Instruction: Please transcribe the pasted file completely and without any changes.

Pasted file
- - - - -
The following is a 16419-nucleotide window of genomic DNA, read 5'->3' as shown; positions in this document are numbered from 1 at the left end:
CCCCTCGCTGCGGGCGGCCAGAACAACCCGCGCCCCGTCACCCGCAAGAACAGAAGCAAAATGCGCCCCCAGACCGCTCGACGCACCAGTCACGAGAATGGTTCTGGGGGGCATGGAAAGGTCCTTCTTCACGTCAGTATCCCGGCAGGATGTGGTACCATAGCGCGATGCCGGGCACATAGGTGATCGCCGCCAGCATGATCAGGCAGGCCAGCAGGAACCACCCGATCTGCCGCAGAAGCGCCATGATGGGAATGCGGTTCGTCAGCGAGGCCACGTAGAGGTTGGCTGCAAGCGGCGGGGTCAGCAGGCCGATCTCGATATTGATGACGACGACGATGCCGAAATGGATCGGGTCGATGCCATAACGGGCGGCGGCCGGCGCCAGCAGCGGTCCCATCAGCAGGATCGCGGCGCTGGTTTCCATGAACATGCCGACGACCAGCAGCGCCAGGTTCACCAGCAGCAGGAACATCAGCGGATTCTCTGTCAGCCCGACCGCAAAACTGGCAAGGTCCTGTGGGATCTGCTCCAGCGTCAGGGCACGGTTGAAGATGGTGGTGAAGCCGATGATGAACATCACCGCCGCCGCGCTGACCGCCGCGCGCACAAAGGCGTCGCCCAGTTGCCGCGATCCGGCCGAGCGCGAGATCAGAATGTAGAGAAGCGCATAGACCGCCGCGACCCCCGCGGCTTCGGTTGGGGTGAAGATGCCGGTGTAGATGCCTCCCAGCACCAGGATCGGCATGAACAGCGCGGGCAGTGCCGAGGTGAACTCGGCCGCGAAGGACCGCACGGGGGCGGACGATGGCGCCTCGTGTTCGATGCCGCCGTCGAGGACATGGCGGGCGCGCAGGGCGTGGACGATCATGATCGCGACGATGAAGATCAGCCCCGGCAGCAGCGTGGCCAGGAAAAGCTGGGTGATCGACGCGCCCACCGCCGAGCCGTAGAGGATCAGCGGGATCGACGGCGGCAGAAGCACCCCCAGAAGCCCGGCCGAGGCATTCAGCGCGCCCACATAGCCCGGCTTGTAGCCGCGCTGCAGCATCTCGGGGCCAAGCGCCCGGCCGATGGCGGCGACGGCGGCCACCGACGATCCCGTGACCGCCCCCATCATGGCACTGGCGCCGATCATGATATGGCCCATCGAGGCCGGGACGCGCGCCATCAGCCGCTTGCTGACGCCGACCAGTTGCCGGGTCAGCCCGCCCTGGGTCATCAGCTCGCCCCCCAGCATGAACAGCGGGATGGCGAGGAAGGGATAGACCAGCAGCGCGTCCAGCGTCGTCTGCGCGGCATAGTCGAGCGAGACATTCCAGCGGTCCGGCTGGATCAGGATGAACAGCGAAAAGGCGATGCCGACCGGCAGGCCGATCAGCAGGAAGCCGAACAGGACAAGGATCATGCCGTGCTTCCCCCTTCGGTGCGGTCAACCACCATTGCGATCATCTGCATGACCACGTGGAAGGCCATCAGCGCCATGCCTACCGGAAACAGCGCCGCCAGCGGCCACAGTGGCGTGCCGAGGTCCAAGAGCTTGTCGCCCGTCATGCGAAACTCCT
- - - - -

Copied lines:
The following is a 16419-nucleotide window of genomic DNA, read 5'->3' as shown; positions in this document are numbered from 1 at the left end:
CCCCTCGCTGCGGGCGGCCAGAACAACCCGCGCCCCGTCACCCGCAAGAACAGAAGCAAAATGCGCCCCCAGACCGCTCGACGCACCAGTCACGAGAATGGTTCTGGGGGGCATGGAAAGGTCCTTCTTCACGTCAGTATCCCGGCAGGATGTGGTACCATAGCGCGATGCCGGGCACATAGGTGATCGCCGCCAGCATGATCAGGCAGGCCAGCAGGAACCACCCGATCTGCCGCAGAAGCGCCATGATGGGAATGCGGTTCGTCAGCGAGGCCACGTAGAGGTTGGCTGCAAGCGGCGGGGTCAGCAGGCCGATCTCGATATTGATGACGACGACGATGCCGAAATGGATCGGGTCGATGCCATAACGGGCGGCGGCCGGCGCCAGCAGCGGTCCCATCAGCAGGATCGCGGCGCTGGTTTCCATGAACATGCCGACGACCAGCAGCGCCAGGTTCACCAGCAGCAGGAACATCAGCGGATTCTCTGTCAGCCCGACCGCAAAACTGGCAAGGTCCTGTGGGATCTGCTCCAGCGTCAGGGCACGGTTGAAGATGGTGGTGAAGCCGATGATGAACATCACCGCCGCCGCGCTGACCGCCGCGCGCACAAAGGCGTCGCCCAGTTGCCGCGATCCGGCCGAGCGCGAGATCAGAATGTAGAGAAGCGCATAGACCGCCGCGACCCCCGCGGCTTCGGTTGGGGTGAAGATGCCGGTGTAGATGCCTCCCAGCACCAGGATCGGCATGAACAGCGCGGGCAGTGCCGAGGTGAACTCGGCCGCGAAGGACCGCACGGGGGCGGACGATGGCGCCTCGTGTTCGATGCCGCCGTCGAGGACATGGCGGGCGCGCAGGGCGTGGACGATCATGATCGCGACGATGAAGATCAGCCCCGGCAGCAGCGTGGCCAGGAAAAGCTGGGTGATCGACGCGCCCACCGCCGAGCCGTAGAGGATCAGCGGGATCGACGGCGGCAGAAGCACCCCCAGAAGCCCGGCCGAGGCATTCAGCGCGCCCACATAGCCCGGCTTGTAGCCGCGCTGCAGCATCTCGGGGCCAAGCGCCCGGCCGATGGCGGCGACGGCGGCCACCGACGATCCCGTGACCGCCCCCATCATGGCACTGGCGCCGATCATGATATGGCCCATCGAGGCCGGGACGCGCGCCATCAGCCGCTTGCTGACGCCGACCAGTTGCCGGGTCAGCCCGCCCTGGGTCATCAGCTCGCCCCCCAGCATGAACAGCGGGATGGCGAGGAAGGGATAGACCAGCAGCGCGTCCAGCGTCGTCTGCGCGGCATAGTCGAGCGAGACATTCCAGCGGTCCGGCTGGATCAGGATGAACAGCGAAAAGGCGATGCCGACCGGCAGGCCGATCAGCAGGAAGCCGAACAGGACAAGGATCATGCCGTGCTTCCCCCTTCGGTGCGGTCAACCACCATTGCGATCATCTGCATGACCACGTGGAAGGCCATCAGCGCCATGCCTACCGGAAACAGCGCCGCCAGCGGCCACAGTGGCGTGCCGAGGTCCAAGAGCTTGTCGCCCGTCATGCGAAACTCCT